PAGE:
Pat- I’ve gotten so much out of the de-mystification of seeing the process of other painters, that I wanted to put some of that out myself. It’s a way of also documenting the process for myself, otherwise the underpainting is gone.

    S.Le- thanks for the compliment and for visiting again.

    Bill- Your good words make me want to do more. I just can’t do them as fast as you do. I wish I had more of the Keebler Elf in me but I’m into the anguish thing. Gotta get over that, don’t I ?

    Mike- so glad I figured out the WTG! Thanks for the cheer.
    And the letters are much friendlier than WTF! ( lol )
    It’s very heartening to hear the appreciation from everyone.

    Nancy- pesky face non- details. If ever there was an apt description of this struggle, that is it. Glad you liked the finished piece.

    Marian- ooh- you don’t have thousands of miles of paint to go through. You’re very much on top of your medium in so many ways. And if I remember, you’re taking a workshop with Frank Gardner, for which I am very envious.
    Your work has grown so much in the past few months alone.

    David- thank you- may I be at ease now? Or shall I continue to salute?

    Nava- those lost edges are like the ones on your last watercolor post. I think it relates to negative space in that what you DON’T do is as valid as what you DO include.
    Every work is a series of new lessons, no?

  16. Mary Sheehan Winn Says:

    Nice. I like the way you showed the process. Thanks for sharing.

  17. Sharon Crute Says:

    Wow! The face came out great!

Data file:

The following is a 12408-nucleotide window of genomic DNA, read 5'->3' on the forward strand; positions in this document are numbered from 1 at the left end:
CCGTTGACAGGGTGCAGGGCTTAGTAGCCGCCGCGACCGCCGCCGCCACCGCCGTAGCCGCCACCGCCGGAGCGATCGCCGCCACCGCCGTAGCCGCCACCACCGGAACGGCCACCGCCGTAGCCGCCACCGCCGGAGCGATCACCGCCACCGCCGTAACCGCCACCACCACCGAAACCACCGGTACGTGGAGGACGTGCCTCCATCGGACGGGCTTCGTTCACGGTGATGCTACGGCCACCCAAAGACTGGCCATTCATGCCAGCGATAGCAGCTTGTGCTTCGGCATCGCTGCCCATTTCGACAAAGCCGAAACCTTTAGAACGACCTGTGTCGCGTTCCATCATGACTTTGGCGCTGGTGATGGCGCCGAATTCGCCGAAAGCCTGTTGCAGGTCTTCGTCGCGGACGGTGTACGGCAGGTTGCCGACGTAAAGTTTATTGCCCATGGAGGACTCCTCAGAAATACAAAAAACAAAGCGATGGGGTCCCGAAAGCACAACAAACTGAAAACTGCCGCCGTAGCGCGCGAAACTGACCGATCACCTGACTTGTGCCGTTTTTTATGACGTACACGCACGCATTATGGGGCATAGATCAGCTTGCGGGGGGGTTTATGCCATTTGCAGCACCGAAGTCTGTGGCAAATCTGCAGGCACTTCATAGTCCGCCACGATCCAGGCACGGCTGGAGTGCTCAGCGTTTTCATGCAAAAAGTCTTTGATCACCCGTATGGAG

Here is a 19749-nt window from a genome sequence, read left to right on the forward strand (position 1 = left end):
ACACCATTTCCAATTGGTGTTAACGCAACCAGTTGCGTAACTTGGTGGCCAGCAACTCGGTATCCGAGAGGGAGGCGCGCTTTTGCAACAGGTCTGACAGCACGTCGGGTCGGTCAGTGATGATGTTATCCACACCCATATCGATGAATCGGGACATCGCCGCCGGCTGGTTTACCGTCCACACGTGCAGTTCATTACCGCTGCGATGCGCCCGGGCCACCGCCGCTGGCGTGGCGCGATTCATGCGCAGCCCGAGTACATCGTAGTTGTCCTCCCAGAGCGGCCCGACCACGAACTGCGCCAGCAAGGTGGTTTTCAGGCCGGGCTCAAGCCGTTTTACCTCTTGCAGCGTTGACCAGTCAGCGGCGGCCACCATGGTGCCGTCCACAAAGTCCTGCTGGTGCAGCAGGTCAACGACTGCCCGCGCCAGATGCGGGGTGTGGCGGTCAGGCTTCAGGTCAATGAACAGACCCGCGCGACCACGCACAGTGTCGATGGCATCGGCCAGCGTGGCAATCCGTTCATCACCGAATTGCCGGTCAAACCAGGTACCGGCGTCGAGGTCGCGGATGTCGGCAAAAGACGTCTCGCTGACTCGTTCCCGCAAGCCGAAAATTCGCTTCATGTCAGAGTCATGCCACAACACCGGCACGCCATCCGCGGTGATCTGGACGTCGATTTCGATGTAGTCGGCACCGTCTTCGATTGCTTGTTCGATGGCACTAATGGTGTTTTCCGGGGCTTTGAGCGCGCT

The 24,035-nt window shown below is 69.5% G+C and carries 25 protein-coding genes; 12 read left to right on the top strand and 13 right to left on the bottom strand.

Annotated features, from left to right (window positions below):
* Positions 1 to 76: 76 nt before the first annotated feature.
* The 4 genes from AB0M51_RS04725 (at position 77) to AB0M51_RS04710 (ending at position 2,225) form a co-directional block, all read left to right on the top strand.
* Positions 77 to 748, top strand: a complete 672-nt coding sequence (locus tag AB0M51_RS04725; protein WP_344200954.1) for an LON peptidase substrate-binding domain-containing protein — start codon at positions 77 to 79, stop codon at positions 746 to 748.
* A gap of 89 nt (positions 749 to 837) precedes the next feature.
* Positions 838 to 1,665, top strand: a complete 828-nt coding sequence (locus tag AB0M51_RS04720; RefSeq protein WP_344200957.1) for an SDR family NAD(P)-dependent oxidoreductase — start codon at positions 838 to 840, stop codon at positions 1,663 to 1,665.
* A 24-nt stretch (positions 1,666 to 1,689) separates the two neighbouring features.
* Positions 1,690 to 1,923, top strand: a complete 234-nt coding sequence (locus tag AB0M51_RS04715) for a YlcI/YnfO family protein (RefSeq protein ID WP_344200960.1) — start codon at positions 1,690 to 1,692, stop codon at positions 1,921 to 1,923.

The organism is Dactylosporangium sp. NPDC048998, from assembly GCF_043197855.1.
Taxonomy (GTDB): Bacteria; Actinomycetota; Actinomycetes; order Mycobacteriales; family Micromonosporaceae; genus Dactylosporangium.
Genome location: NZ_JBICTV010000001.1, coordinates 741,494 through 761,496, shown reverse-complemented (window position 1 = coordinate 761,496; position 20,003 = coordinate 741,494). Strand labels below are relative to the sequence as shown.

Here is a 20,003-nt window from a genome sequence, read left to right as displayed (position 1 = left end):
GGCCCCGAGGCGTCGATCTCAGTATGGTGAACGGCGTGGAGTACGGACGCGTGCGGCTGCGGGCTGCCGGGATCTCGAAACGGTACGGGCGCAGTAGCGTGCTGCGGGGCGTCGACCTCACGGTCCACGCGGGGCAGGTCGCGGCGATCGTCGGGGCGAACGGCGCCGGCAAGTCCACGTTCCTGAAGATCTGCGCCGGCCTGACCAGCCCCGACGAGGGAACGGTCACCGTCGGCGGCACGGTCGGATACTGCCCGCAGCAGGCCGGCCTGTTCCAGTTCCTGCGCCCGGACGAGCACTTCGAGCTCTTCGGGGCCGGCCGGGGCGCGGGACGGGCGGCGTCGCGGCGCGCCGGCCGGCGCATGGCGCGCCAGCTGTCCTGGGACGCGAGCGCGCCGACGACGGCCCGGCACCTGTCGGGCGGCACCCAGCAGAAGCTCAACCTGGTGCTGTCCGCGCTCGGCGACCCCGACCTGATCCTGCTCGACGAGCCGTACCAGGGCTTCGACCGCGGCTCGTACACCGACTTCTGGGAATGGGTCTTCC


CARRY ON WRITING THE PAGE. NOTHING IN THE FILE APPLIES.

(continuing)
Loved the sage advice from some of your comments, particularly David Lobenberg and the reference to the Hawthorne “Mud Heads” from Frank Gardner which I had to immediately look up.

  18. bonnieluria Says:

    Mary- thanks for making a several post visit! I always appreciate your comments.

    Sharon- it does take a village to provide advide and we’re lucky to have one here in blogville usa.

    I’m going to look up the Mud Heads now that our internet is working again.

  19. Frank Gardner Says:

    Great job on pulling it together Bonnie. Just the right amount of detail for my taste.
    Love the bits of suggested colors around too, like that red on the ground.

    What do you mean you had not looked for any mud heads yet? Hard to find pictures of I think, but there is a lot of talk about his teaching them in Hawthorne on Painting.

  20. bonnieluria Says:

    Frank- as in clothing yourself, my mother always reminded that ” understated ” is better than overdone.
    The same thing applies to a painting, it seems. Knowing when to stop.

    After you mentioned the mud heads, I went online to read about the concept and found it really helpful. With ignorance I admit to not knowing about Hawthorne until you mentioned him.